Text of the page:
South Chatham’s Super Spooler 2009
After a sharp strike, you set the hook. Game on! Your adversary tugs line off the reel despite the dogged resistance of a heavy drag. Then, suddenly, the line digs into the spool and halts. Snap! Game off!
What happened? The underlying wraps on the reel’s spool were too loose, and the line under strain was pulled into them, snarling it much like a backlash. This hypothetical (though all too real to many anglers) situation is most likely to occur on a trophy, too, as larger fish put more pressure on the line and reel.
How to avoid such a situation? Spool your reels, especially those with braid, with the line under enough tension to pack it tightly on the spool. Tackle shops have a machine that can handle this with ease, but properly spooling reels is a bit more difficult for those doing it at home.
South Chatham Tackle’s Bob Earl has come up with several innovative products that make line spooling at home a non-issue, especially the South Chatham Tackle Super Spooler. The Super Spooler features a steel frame holding two threaded rods parallel to one another, and unlike the multitude of cheaper, plastic spooling devices on the market, it’s built to last, making it an excellent choice for charter and commercial fishermen.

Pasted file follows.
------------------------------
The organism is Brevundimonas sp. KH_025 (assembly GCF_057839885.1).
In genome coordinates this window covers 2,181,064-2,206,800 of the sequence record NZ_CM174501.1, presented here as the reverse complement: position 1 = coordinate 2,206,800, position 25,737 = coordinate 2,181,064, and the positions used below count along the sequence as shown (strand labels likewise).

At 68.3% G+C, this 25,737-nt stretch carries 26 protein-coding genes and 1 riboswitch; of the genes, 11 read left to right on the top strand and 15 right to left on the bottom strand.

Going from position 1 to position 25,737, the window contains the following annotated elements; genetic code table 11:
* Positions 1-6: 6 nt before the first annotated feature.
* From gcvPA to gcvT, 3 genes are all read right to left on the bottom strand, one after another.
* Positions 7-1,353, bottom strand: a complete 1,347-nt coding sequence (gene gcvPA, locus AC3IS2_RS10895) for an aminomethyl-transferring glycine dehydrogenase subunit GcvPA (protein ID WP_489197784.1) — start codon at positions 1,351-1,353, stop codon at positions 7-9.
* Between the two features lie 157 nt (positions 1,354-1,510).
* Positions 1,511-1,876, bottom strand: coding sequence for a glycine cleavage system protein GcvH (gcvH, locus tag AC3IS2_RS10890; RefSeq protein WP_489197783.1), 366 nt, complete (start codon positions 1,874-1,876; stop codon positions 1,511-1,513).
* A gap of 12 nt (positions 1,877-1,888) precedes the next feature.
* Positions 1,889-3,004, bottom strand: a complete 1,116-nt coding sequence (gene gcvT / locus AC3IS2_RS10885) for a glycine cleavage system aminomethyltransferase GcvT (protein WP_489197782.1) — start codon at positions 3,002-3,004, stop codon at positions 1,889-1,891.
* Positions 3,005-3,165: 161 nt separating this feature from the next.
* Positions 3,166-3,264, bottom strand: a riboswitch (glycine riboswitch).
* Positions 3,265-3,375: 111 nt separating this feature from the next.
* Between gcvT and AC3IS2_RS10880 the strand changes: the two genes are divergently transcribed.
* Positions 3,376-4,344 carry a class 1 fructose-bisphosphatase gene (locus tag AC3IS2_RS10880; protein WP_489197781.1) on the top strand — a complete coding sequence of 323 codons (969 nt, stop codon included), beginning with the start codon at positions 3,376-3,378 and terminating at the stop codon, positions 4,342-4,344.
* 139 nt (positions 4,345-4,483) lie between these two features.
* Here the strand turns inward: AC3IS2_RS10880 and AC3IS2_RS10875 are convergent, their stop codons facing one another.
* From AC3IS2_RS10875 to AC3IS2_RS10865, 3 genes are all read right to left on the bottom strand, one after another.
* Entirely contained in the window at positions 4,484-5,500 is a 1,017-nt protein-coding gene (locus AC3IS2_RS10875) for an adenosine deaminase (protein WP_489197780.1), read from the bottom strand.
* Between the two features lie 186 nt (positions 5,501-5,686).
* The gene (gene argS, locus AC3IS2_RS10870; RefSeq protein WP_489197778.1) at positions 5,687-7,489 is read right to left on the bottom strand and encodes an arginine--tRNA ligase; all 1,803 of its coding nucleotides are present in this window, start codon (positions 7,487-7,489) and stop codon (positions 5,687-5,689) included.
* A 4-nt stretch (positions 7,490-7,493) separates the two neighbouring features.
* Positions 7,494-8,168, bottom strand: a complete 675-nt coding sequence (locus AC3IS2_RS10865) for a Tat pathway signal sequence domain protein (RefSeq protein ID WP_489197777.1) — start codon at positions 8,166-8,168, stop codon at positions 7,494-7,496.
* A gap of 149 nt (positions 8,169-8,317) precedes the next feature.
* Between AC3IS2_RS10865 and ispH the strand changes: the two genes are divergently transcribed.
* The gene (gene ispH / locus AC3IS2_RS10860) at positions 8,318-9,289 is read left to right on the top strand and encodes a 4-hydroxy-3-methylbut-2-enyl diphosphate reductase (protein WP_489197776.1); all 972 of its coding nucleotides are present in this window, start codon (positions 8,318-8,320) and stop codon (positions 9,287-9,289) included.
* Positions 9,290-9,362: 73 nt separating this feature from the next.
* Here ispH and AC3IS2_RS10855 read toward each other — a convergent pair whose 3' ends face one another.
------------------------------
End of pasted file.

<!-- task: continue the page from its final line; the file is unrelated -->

To spool up a reel, slide a spool of line (the unit accommodates small filler spools all the way up to the largest bulk spools) onto the back rod, and then tighten a thumb screw to hold it in place. A tensioning wheel adjusts the tension of a spring-loaded cone against the inside of the spool.
On the front rod, the line goes through a pair of felt washers with another spring loaded tension adjustment, and this one is used to adjust how mush resistance the Super Spooler puts on the line going to the reel.
With the spool set up in the Super Spooler, all an angler needs to do is crank it onto the reel. The Super Spooler will accommodate just about any reel, from big game models used for tuna and marlin to the lightest freshwater gear. To make spooling your spinning reels even easier, South Chatham also offers a spinning reel spool adaptor that allows angler to mount a reel’s spool to an electric drill and use the drill’s motor to fill the spool in seconds.
Included with every Super Spooler is a South Chatham Super Stripper, a device that allows anglers to use the power of a drill to strip their reels as well. The stripper features a bolt allowing anglers to attach a plastic soda bottle to the drill and use it as a spool to quickly strip the line from a reel. In the event the line is to be reused (prudent with expensive braid), anglers can mount an empty spool onto the Super Spooler, then use the rubber coated side of the Super Stripper as a drive wheel on the flange of the empty spool. After stripping the reel, the line will be waiting on the spool for its next use.
Previously, the easiest way to spool line under tension was to get a friend to hold the sides of the spool as it spun on a pencil, but try selling a friend on that chore this time of year when you’re spooling your entire tackle collection for the upcoming fishing season. A Super Spooler eliminates the need for a friend, and it makes spooling tasks a breeze, whether it be one rod or a charter boat’s entire arsenal.
Super Spoolers retail for $64.95, and anglers can purchase them or find out more information at South Chatham’s website at www.southchathamtackle.com.